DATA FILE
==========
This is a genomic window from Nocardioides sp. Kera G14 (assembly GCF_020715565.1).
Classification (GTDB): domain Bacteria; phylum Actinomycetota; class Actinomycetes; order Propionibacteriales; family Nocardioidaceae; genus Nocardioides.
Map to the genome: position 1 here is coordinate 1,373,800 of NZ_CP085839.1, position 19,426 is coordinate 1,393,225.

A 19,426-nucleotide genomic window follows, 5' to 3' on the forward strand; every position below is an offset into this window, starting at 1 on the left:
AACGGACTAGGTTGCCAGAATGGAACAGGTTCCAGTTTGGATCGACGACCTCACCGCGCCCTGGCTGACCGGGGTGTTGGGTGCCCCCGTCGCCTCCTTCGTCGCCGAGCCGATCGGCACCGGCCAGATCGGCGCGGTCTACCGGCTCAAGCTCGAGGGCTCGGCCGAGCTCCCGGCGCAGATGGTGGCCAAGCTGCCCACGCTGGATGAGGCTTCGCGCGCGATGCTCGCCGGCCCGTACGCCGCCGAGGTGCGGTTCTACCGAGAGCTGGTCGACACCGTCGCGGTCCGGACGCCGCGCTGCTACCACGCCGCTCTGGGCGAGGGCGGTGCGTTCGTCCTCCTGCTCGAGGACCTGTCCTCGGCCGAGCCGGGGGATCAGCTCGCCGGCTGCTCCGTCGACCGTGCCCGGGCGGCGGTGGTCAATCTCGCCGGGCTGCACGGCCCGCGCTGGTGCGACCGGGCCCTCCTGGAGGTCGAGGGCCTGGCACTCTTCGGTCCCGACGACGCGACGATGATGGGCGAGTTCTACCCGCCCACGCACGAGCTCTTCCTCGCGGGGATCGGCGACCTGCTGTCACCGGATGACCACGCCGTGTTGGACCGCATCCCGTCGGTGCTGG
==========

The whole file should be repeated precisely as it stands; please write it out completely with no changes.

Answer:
This is a genomic window from Nocardioides sp. Kera G14 (assembly GCF_020715565.1).
Classification (GTDB): domain Bacteria; phylum Actinomycetota; class Actinomycetes; order Propionibacteriales; family Nocardioidaceae; genus Nocardioides.
Map to the genome: position 1 here is coordinate 1,373,800 of NZ_CP085839.1, position 19,426 is coordinate 1,393,225.

A 19,426-nucleotide genomic window follows, 5' to 3' on the forward strand; every position below is an offset into this window, starting at 1 on the left:
AACGGACTAGGTTGCCAGAATGGAACAGGTTCCAGTTTGGATCGACGACCTCACCGCGCCCTGGCTGACCGGGGTGTTGGGTGCCCCCGTCGCCTCCTTCGTCGCCGAGCCGATCGGCACCGGCCAGATCGGCGCGGTCTACCGGCTCAAGCTCGAGGGCTCGGCCGAGCTCCCGGCGCAGATGGTGGCCAAGCTGCCCACGCTGGATGAGGCTTCGCGCGCGATGCTCGCCGGCCCGTACGCCGCCGAGGTGCGGTTCTACCGAGAGCTGGTCGACACCGTCGCGGTCCGGACGCCGCGCTGCTACCACGCCGCTCTGGGCGAGGGCGGTGCGTTCGTCCTCCTGCTCGAGGACCTGTCCTCGGCCGAGCCGGGGGATCAGCTCGCCGGCTGCTCCGTCGACCGTGCCCGGGCGGCGGTGGTCAATCTCGCCGGGCTGCACGGCCCGCGCTGGTGCGACCGGGCCCTCCTGGAGGTCGAGGGCCTGGCACTCTTCGGTCCCGACGACGCGACGATGATGGGCGAGTTCTACCCGCCCACGCACGAGCTCTTCCTCGCGGGGATCGGCGACCTGCTGTCACCGGATGACCACGCCGTGTTGGACCGCATCCCGTCGGTGCTGG